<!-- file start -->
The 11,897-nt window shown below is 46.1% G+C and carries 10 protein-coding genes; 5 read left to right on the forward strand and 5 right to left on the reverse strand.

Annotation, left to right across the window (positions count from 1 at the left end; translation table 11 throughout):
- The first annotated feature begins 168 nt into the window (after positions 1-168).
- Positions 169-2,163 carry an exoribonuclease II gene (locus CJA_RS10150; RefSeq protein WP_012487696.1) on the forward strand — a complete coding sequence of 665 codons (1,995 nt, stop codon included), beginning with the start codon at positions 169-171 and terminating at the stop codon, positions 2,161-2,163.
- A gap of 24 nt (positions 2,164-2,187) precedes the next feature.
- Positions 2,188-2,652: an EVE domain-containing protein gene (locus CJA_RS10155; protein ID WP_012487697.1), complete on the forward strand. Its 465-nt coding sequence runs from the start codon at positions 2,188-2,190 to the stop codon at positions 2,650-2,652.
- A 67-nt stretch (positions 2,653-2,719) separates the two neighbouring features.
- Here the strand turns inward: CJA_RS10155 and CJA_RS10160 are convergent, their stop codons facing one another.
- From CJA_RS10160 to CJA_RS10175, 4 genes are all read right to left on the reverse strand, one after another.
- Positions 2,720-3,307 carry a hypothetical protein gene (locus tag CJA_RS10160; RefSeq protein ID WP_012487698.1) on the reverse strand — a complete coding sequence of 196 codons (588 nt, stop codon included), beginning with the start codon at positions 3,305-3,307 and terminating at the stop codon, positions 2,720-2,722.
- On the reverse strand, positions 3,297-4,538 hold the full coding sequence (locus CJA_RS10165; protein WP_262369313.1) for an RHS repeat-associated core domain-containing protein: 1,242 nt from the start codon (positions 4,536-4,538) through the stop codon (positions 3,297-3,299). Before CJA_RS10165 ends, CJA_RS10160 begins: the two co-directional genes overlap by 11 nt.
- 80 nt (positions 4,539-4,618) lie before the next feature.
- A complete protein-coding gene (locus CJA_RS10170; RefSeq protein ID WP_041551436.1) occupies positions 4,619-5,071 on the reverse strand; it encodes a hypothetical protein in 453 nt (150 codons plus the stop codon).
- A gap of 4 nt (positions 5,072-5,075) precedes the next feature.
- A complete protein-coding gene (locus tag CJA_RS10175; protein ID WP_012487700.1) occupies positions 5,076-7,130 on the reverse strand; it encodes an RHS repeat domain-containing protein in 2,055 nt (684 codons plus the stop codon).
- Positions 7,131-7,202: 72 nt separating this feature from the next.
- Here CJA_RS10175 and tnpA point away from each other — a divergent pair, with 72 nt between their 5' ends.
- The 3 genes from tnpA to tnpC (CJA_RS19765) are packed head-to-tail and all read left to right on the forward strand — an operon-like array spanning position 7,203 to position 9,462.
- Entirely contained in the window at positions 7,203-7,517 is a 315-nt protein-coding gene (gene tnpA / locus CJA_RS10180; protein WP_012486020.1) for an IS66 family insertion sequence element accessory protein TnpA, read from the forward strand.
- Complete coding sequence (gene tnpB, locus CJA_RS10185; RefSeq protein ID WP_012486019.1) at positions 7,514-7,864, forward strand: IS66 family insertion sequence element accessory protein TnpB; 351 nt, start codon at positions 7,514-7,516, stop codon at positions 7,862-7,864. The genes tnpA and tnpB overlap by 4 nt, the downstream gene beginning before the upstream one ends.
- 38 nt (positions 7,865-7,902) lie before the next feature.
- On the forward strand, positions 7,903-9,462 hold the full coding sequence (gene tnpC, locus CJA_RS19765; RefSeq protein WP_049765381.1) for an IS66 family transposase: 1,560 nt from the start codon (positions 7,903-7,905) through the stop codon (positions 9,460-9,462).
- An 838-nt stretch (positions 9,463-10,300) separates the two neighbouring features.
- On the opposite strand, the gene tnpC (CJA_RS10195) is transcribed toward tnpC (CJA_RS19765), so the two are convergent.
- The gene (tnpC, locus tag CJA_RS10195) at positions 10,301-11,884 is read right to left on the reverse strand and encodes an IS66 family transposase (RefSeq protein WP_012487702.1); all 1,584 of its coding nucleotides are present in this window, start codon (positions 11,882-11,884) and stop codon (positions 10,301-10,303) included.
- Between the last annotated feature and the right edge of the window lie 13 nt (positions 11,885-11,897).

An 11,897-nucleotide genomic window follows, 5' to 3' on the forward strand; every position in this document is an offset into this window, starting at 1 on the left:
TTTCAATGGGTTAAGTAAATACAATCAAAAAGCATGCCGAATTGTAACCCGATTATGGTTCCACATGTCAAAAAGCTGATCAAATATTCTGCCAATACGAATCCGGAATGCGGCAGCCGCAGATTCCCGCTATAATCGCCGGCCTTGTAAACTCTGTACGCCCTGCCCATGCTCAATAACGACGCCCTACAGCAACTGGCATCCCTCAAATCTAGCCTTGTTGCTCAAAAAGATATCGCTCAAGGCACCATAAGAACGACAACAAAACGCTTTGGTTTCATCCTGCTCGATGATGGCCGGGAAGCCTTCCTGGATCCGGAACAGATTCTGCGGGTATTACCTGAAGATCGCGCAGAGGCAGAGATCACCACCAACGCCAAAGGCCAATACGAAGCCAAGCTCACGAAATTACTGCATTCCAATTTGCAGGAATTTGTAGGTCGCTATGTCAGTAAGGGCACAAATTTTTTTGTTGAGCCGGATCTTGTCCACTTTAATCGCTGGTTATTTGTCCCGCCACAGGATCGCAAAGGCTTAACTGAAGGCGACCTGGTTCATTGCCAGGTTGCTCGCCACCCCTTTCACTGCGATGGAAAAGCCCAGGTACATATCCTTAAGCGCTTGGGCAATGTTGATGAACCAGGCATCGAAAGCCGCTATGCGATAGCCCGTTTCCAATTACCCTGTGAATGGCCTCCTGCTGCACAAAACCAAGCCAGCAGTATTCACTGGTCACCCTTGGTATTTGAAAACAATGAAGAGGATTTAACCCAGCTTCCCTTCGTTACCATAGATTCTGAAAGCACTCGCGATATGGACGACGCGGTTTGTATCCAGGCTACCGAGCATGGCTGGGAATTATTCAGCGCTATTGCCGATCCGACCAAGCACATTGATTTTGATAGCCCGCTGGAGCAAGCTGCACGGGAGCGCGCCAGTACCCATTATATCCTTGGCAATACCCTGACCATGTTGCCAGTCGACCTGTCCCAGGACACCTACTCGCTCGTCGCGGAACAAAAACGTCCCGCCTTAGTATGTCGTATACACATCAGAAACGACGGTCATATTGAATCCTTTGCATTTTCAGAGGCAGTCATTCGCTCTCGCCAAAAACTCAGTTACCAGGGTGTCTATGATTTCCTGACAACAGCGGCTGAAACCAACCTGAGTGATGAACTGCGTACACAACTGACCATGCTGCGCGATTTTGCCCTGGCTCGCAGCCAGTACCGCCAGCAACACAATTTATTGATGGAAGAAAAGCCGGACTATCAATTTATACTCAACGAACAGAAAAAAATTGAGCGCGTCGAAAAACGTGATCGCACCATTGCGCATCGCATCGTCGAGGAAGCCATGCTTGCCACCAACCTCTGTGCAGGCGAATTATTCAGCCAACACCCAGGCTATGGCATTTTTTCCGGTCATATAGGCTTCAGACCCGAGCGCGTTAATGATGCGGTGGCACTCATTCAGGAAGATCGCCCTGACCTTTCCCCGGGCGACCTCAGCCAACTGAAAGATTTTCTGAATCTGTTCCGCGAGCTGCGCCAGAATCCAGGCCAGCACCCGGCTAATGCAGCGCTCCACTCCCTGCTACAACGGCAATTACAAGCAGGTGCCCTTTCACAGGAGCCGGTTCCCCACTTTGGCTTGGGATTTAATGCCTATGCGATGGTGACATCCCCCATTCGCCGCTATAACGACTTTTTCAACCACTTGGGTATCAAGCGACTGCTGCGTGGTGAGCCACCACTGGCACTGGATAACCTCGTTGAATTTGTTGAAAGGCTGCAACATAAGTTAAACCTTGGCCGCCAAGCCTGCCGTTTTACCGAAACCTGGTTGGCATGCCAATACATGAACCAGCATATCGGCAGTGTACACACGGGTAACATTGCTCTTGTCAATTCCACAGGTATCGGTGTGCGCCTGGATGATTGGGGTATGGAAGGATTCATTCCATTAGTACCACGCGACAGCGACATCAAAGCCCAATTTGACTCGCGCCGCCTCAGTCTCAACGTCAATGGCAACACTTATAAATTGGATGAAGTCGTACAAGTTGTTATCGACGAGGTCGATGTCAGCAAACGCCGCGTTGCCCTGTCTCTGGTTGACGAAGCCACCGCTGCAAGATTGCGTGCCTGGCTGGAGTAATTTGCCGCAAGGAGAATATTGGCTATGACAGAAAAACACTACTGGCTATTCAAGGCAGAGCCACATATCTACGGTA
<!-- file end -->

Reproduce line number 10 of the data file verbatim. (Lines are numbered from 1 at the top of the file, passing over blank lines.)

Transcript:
- Positions 2,720-3,307 carry a hypothetical protein gene (locus tag CJA_RS10160; RefSeq protein ID WP_012487698.1) on the reverse strand — a complete coding sequence of 196 codons (588 nt, stop codon included), beginning with the start codon at positions 3,305-3,307 and terminating at the stop codon, positions 2,720-2,722.